Oh The, Horror! has the plot of Dance of the Dead, which was originally aired on November 11, 2005, and should not be mistaken with the fun teen zom-com Dance of the Dead (2008): "In some vaguely apocalyptic future, Peggy (Jessica Lowndes) works in a diner with her mother (Marilyn Norry). One day, a group of hooligans wanders in, and their leader, Jak (Jonathan Tucker), takes an interest in Peggy, which her mother doesn’t like since he's a disrespectful drug addict. Because teenage girls are invariably attracted to coke-fuelled guys in hoodies, Peggy takes off with the group to Muskeet, an urban wasteland full of delinquents and nu-metal clubs (so, basically, modern day L.A.). One of these clubs (emceed by Englund) holds a secret that connects to Peggy’s tragic past." Wikipedia, quoting a Dread Central article we couldn't find, says, "This is Hooper at his best. Gratuitous, nihilistic, and unhinged. Disengaged from whatever power that has been holding him back for so many years." 
The Damned Thing, which Absolute Horror calls "Tobe Hooper’s seriously bloody, but not particularly thrilling take on demons in a small town", aired October 27, 2006. The plot, according to Wikipedia: "The Damned Thing […] is the apocalyptic tale of a monstrous force that devastates Sheriff Kevin Reddle's family and his small Texas town of Cloverdale. As a child, Reddle's father goes berserk, guns down his wife and almost kills Kevin, before being disemboweled by an invisible force. Before he dies, Kevin's father says the 'damned thing' has found him. In the present day, Kevin (Sean Patrick Flanery) is now the town sheriff and insists on living in his childhood home. He has mounted surveillance cameras around the house. The mental strain has driven away his wife Dina (Marisa Coughlan), who has taken their son Mikey with her. A rash of violent deaths plague the town, and Kevin realizes the same force that drove his father to murder — the Damned Thing — is still active. […]"


The Texas Chainsaw Massacre: The Beginning
(2006, dir. Jonathan Liebesman)

Interestingly enough, this time around neither Tobe Hooper nor Kim Henkel get any mention for "characters" or even "inspired by", but for that they are listed among the many producers of the movie. Director Liebesman, one assumes, won the job due to his relatively entertaining if flawed horror Darkness Falls (2002 / trailer) which, admittedly, we only bothered to see 'cause we used to find Emma Caulfield a hot tamale. (We assume she still is; we just haven't noticed her anywhere.) The screenplay was written by Sheldon Turner, who, in an example of apples and oranges followed this project up with the screenplay to Jason Reitman's Up in the Air (2009 / trailer).
A prequel, it takes place four years prior to the events that transpire in [Michael Bay's] Texas Chain Saw Massacre (2003). It was also substantially less successful, critically and at the box office, than its already critically drubbed (but financially successful) predecessor.
Thrill Me Softly cuts to the chase, so to speak: "This prequel [...] starts at the very beginning, with the birth of Leatherface and the story of how his 'family' became a gruesome bunch of freaks. R. Lee Ermey returned in the role of the evil sheriff and the film has the same sun-drenched look and sadistic tone as Marcus Nispel's previous take. The four teens in the leads are just walking flesh waiting to be carved up with a chainsaw — and that's basically all that happens in this bloody, sloppy film."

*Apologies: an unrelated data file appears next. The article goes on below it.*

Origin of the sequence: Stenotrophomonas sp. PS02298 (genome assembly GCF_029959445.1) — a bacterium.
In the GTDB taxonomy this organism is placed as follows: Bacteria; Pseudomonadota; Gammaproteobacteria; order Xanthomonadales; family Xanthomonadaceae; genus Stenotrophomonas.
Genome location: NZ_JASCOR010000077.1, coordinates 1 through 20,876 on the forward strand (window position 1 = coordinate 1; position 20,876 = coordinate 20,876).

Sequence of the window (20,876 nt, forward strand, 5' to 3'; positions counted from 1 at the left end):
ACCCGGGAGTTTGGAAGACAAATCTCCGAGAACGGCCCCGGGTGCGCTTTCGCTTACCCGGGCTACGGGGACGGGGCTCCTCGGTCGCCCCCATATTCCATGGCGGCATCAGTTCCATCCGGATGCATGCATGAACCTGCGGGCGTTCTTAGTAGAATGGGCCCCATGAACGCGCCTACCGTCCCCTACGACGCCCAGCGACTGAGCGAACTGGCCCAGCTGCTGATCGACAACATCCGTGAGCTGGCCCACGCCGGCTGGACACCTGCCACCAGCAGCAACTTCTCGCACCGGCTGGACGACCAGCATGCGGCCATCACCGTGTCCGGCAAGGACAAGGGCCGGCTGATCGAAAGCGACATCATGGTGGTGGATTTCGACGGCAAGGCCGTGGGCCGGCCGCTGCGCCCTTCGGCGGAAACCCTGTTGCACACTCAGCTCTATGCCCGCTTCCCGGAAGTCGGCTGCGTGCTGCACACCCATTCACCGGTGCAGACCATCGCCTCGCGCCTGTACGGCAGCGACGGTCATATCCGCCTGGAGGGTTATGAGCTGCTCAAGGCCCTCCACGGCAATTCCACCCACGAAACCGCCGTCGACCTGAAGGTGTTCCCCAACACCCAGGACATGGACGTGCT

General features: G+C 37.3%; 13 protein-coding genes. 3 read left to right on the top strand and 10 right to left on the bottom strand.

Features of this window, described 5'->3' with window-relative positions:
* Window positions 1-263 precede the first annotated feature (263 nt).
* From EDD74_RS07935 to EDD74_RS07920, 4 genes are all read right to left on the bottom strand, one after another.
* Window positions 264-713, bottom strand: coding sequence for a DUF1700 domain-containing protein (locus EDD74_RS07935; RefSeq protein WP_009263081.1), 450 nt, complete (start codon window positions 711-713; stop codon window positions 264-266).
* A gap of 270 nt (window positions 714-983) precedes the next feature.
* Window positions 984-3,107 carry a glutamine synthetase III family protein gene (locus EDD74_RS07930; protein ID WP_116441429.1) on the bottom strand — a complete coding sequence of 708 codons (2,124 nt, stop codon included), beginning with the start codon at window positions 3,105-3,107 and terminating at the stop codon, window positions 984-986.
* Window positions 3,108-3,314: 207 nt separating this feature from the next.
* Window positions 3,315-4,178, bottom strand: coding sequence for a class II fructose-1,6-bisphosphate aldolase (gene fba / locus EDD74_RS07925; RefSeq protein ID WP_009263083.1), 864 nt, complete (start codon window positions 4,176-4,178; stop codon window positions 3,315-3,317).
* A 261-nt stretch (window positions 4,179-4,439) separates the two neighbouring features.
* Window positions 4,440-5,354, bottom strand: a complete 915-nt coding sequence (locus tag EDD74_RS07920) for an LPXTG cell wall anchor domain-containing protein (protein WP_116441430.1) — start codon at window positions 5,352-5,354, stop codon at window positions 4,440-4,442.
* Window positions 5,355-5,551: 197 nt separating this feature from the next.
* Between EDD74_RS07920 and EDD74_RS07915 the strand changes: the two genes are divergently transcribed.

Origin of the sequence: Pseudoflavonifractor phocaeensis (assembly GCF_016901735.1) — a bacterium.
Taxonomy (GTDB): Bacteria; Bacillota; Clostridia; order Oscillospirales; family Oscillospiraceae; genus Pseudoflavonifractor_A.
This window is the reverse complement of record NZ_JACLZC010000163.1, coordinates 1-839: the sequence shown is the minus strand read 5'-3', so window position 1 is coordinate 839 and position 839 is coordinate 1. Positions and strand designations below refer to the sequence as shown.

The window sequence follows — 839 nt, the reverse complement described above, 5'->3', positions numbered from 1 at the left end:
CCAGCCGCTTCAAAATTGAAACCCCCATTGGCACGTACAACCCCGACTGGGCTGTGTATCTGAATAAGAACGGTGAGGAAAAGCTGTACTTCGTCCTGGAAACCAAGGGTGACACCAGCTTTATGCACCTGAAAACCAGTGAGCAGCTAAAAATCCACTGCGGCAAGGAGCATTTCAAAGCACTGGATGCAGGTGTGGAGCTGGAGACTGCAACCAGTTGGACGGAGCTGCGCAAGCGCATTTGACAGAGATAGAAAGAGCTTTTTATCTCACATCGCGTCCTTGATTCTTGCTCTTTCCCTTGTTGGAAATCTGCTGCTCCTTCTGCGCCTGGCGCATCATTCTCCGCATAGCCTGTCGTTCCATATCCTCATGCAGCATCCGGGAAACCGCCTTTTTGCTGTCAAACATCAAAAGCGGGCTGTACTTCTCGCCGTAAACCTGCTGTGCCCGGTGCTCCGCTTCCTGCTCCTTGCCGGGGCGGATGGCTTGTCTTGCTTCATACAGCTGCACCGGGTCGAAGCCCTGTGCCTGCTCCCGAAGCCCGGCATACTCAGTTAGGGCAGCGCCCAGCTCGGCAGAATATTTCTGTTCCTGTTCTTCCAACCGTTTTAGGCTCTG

Trailer to
The Texas Chainsaw Massacre: The Beginning:
But not everybody hates the movie. For the Love of Celluloid is of the opinion that "The Beginning is the movie that should have been made the first time around. It's nasty, sweaty, and dark in all the right places. It's really surprising that a movie this graphic even made it through the studio system. It may be an entry in an already gory horror franchise, but this is brutal stuff! Just because the film is violent as shit, doesn't mean there aren’t moments of dark humor though. These are mostly supplied by R. Lee Ermey's dialogue."
Jordana Brewster, also found in the much more fun pro-drug movie The Faculty (1998 / trailer) and seen above from Allure magazine (2015), plays the not quite Final Girl.


The Lost
(2006, writ & dir Chris Sivertson )
Based on a novel by Jack Ketchum, who is seen briefly playing a bartender. The novel was inspired by the true story of American serial killer Charles Schmid (8 July 1942 – 30 March 1975), aka "The Pied Piper of Tucson", who had already inspired two earlier films: The Todd Killings (1971 / music score) and Dead Beat (1994 / Debbie Harry).
According to imdb, both Roger Corman and Tobe Hooper are given special thanks in the credits of this horror movie, the feature film directorial debut from the director of the infamous flop, I Know Who Killed Me (2007 / trailer), who previously had co-directed the documentary Toolbox Murders: As It Was (2003), whereupon the connection to Hooper becomes clear.
Chud.com has the plot: "Ray Pye (Marc Senter of Cabin Fever 2: Spring Fever [2009]) puts Vaseline in his hair and stuffs crushed beer cans in his boots to make himself look taller. He works as a manager for his Mom's motel business, dealing heroin as a side project. The only thing that separates him from being an average, everyday asshole like most of the ones you know is that he's a killer. In a public campground on a summer evening, Ray Pye murders a girl for fun and permanently disables another, covering up the crime with the help of his friends. While the local authorities keep an eye on Pye as their main suspect in the slaying, the sociopathic greaser can't help but ignite a self-destructive and violent chain of events that ultimately shatters his entire environment."